One of the most historic restaurants in the city has become beloved for more than its food.
“The Walnut Room is best known for its holiday tradition,” says executive chef Brad Saylor, as a 45-foot Christmas tree towers in the middle of his dining room. “We just celebrated our 115th anniversary, so we go back as one of the oldest restaurants in Chicago. I call ourselves the protector of traditions.”
Its most iconic dish, Mrs. Hering’s chicken pot pie, is said to date back even further to 1890. The chef brought back The Field Special, an open-face sandwich and salad combo from the 1940s, for the holidays. The pot pie, however, remains the fan favorite year-round, whatever its true origin story, but new traditions have emerged around The Great Tree.
“During the holidays, the Poinsettia and The Walnut Room Old-Fashioned are the bestselling drinks,” Saylor says.
The Poinsettia simply pours sparkling wine and cranberry juice together. But a nonalcoholic variation substitutes TÖST instead. The relatively new spirit-free sparkling beverage is made with white tea, white cranberry and ginger for a dry and complex finish.
The Walnut Room Old-Fashioned, on the other hand, mixes bourbon by FEW Spirits with housemade walnut-infused simple syrup and black walnut bitters. It is the signature drink on the chef-created craft cocktail menu.
“We figured out about five or six years ago that we really wanted to be local with our beverage selections,” Saylor says. “All of our beers are local. And we partnered with FEW out of Evanston, which was huge for us. Because people come from all over the world to go to The Walnut Room. And the people who are not from Chicago are like, ‘What can I try that’s local?’”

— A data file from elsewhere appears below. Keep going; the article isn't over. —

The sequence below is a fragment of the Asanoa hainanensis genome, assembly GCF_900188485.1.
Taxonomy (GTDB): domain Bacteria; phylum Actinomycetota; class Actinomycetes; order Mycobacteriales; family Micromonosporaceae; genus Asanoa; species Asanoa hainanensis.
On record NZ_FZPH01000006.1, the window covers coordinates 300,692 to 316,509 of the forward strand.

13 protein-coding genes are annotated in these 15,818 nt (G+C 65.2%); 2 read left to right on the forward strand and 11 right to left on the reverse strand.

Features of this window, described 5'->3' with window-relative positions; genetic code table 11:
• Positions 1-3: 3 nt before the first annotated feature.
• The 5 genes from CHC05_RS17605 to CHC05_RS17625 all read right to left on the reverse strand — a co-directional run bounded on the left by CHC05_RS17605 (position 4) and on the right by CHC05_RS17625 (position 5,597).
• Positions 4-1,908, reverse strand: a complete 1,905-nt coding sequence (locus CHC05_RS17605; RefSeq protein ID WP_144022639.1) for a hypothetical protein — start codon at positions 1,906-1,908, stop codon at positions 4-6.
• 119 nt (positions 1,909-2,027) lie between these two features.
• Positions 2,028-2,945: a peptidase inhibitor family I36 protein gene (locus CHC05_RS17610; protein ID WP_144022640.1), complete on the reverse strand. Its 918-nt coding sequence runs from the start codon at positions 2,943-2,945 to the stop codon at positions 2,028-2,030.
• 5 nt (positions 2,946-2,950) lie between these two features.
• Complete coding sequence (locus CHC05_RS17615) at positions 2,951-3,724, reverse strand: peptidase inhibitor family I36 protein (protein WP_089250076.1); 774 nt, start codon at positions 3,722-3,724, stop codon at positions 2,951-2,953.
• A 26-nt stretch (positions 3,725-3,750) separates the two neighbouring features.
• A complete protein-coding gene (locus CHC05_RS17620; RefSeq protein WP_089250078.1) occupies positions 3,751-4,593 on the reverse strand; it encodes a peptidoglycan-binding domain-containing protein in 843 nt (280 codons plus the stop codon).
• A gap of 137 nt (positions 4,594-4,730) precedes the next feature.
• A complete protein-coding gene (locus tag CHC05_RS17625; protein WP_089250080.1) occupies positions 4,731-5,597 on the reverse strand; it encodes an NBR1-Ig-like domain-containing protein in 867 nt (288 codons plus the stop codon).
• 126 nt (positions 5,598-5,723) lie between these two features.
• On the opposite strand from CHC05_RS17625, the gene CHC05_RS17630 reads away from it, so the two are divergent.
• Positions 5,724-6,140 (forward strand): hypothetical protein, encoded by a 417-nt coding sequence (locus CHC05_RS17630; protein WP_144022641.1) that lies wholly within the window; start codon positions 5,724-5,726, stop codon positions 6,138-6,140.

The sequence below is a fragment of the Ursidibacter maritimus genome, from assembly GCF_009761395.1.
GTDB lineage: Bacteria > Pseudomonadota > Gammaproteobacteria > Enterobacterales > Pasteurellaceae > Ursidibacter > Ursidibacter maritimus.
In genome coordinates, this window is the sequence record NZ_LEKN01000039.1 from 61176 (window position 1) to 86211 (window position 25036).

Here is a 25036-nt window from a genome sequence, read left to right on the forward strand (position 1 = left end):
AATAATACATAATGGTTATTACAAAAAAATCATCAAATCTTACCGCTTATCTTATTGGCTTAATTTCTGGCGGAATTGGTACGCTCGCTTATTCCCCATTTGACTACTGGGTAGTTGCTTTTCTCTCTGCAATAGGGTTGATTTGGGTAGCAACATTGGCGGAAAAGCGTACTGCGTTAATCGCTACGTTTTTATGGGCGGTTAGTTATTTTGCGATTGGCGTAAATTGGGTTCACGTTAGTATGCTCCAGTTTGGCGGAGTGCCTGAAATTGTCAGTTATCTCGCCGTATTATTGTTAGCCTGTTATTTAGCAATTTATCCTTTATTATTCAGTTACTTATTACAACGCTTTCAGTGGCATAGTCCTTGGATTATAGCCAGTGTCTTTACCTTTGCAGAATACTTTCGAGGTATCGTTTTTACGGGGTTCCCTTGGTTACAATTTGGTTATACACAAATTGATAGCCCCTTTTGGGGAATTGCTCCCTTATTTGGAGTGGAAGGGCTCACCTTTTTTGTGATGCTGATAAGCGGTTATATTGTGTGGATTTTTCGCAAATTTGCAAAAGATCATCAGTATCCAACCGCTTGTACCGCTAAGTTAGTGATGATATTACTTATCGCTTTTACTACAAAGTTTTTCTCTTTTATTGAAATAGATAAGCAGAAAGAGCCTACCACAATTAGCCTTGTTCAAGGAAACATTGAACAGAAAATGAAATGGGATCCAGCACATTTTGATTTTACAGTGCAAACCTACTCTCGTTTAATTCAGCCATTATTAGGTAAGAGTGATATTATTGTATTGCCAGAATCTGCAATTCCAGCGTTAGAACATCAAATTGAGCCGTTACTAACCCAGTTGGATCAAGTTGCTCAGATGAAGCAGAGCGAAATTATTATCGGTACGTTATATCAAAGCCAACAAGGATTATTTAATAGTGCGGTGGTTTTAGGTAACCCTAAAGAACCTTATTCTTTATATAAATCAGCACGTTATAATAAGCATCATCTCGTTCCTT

Before he knew it, his staff was selling about 20,000 old-fashioneds, alongside 30,000 chicken pot pies, just for the holidays.
There’s also a limited-edition holiday mug, an elegant, clear glass cousin to the Christkindlmarket’s ugly sweater mugs. This year, The Walnut Room mug is etched in white with a tree on one side and a 115th anniversary banner on the other.
But the chef’s tour of the store formerly and forever known as Marshall Field’s on State Street does not start at the restaurant.
“If family comes into town, the first place we’re going is the dome for sure,” says Saylor, who has worked in the building for 19 years. “The Tiffany dome is my favorite spot. You’re talking about 1.6 million pieces of iridescent glass that were hand placed. That’s my Zen place. If I’m having a bad day, I will go to the Tiffany dome and I can stare at that thing forever. It’s such an architectural joy to be around, and I don’t know that a lot of people know that it’s even there.”
His favorite vantage point can be found by taking the Randolph Street elevators to the fifth floor.
Then comes the full Walnut Room experience, but it doesn’t begin in the dining room.
“I show them our culinary studio, which I think really sets us apart from other restaurants as we have our own space where we can demo celebrity chefs,” Saylor says. “It’s all decorated for Christmas, so it looks really pretty.”
To find the studio from the restaurant, walk west toward the kitchen doors.